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Radiology. 2005 Jan;234(1):73-8. Epub 2004 Nov 24.

Breast core-needle biopsy: clinical trial of relaxation technique versus medication versus no intervention for anxiety reduction.

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  • 1Iris Cantor Center for Breast Imaging, Department of Radiology, David Geffen School of Medicine at UCLA, 200 UCLA Medical Plaza, Room 165-47, Box 956952, Los Angeles, CA 90095-6952, USA.



To evaluate effectiveness of oral anxiolytic medication versus relaxation technique for anxiety reduction in women undergoing breast core-needle biopsy (CNB).


The institutional review board reviewed and approved the study. Informed consent was obtained from 143 consecutive women scheduled for breast CNB. Women were randomized as follows: no anxiety intervention (usual care group), relaxation therapy with an audiotape of classical music and ocean sounds during CNB (relaxation group), and 0.5-mg of alprazolam administered orally 15 minutes before CNB (medication group). Anxiety before, during, and 24 hours after the procedure was assessed with State-Trait Anxiety Inventory and self-reported visual analog scale from 0 (no anxiety) to 10 (worst anxiety). Data analysis was performed with statistical software. Descriptive statistics were computed for all variables. Group differences were determined with analysis of variance. Differences in mean values were assessed with Bonferroni multiple comparison procedure. Categorical demographic differences were assessed with chi(2) statistic.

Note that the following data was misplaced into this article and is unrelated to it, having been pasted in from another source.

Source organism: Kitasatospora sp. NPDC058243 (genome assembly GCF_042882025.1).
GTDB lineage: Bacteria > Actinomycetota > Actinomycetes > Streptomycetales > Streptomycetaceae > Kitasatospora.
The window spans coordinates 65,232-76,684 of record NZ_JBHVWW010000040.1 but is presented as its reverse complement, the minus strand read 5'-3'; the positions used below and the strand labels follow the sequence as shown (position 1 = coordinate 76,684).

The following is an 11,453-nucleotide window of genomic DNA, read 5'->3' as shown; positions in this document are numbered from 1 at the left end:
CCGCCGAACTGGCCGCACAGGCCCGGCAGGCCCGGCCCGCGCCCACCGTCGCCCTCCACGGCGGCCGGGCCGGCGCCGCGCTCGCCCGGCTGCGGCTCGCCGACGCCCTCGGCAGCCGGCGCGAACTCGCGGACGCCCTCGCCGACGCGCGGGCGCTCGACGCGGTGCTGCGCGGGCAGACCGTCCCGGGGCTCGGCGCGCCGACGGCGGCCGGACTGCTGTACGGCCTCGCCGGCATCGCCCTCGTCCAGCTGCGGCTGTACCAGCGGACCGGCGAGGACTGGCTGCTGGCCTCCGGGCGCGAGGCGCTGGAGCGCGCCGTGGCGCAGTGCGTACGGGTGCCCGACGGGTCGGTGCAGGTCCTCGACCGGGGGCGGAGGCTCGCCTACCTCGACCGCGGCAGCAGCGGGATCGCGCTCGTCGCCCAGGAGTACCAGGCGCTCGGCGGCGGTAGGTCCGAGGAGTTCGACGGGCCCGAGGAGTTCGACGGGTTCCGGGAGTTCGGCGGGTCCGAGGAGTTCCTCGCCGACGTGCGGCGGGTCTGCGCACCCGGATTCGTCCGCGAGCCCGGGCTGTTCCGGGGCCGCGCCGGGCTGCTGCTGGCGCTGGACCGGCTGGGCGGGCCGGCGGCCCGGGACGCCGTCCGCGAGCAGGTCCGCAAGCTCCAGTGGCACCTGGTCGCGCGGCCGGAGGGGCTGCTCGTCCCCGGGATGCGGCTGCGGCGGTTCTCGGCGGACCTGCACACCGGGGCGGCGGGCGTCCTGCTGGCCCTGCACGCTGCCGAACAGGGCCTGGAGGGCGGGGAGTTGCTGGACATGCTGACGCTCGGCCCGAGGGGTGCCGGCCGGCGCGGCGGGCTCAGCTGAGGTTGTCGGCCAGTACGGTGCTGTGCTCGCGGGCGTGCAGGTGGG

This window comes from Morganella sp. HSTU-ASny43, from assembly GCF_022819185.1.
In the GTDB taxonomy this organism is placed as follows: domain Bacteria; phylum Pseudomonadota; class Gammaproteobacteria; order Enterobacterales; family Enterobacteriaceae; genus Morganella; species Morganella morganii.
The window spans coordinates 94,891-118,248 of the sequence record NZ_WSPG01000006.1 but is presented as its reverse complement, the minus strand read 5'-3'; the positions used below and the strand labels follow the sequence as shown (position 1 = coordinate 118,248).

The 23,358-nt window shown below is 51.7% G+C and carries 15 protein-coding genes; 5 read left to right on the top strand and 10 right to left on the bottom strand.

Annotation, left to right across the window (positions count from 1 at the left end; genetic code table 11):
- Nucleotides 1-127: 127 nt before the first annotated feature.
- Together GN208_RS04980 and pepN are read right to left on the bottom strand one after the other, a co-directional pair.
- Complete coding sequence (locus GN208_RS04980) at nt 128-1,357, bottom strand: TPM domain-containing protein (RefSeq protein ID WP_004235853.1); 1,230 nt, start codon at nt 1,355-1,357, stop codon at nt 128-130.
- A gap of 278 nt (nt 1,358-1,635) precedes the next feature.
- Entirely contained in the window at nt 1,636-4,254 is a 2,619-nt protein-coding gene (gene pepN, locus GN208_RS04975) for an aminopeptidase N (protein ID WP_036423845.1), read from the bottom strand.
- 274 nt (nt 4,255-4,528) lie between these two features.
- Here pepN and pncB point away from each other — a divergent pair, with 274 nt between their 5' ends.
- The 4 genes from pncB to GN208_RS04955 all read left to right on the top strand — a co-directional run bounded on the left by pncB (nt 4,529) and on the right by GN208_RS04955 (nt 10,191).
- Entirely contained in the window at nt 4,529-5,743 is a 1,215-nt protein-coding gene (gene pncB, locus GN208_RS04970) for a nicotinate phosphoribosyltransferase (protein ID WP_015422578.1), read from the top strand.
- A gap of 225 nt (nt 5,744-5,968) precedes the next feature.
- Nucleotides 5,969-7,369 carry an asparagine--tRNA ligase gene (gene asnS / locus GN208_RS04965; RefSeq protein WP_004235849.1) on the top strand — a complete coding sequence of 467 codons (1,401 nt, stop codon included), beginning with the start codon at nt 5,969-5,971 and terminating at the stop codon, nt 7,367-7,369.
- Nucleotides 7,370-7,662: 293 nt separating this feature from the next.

Preprocedural State-Trait Anxiety Inventory scores indicated that women were not inherently anxious: usual care group, score of 44.63; relaxation group, 45.74; and medication group, 49.1. Scores represented significantly elevated anxiety for women in all three groups when compared with the normative value of 35.12 (P < .0001), with no statistically significant differences between the scores of the three groups. Women in medication group reported significant reductions in anxiety (-44%) from levels determined before the procedure to levels determined during the procedure (P = .02) and significant reduction during the procedure when compared with changes in usual care (+15%) and relaxation (-8%) groups (P = .02). Women in all three groups reported significant reduction in anxiety from levels determined before the procedure to levels determined at 24 hours after it (P < .0001). There was no significant difference (P = .95) in 24-hour postprocedural anxiety levels among the three groups.


Use of oral anxiolytic medication before breast CNB can significantly reduce anxiety women experience during the procedure.

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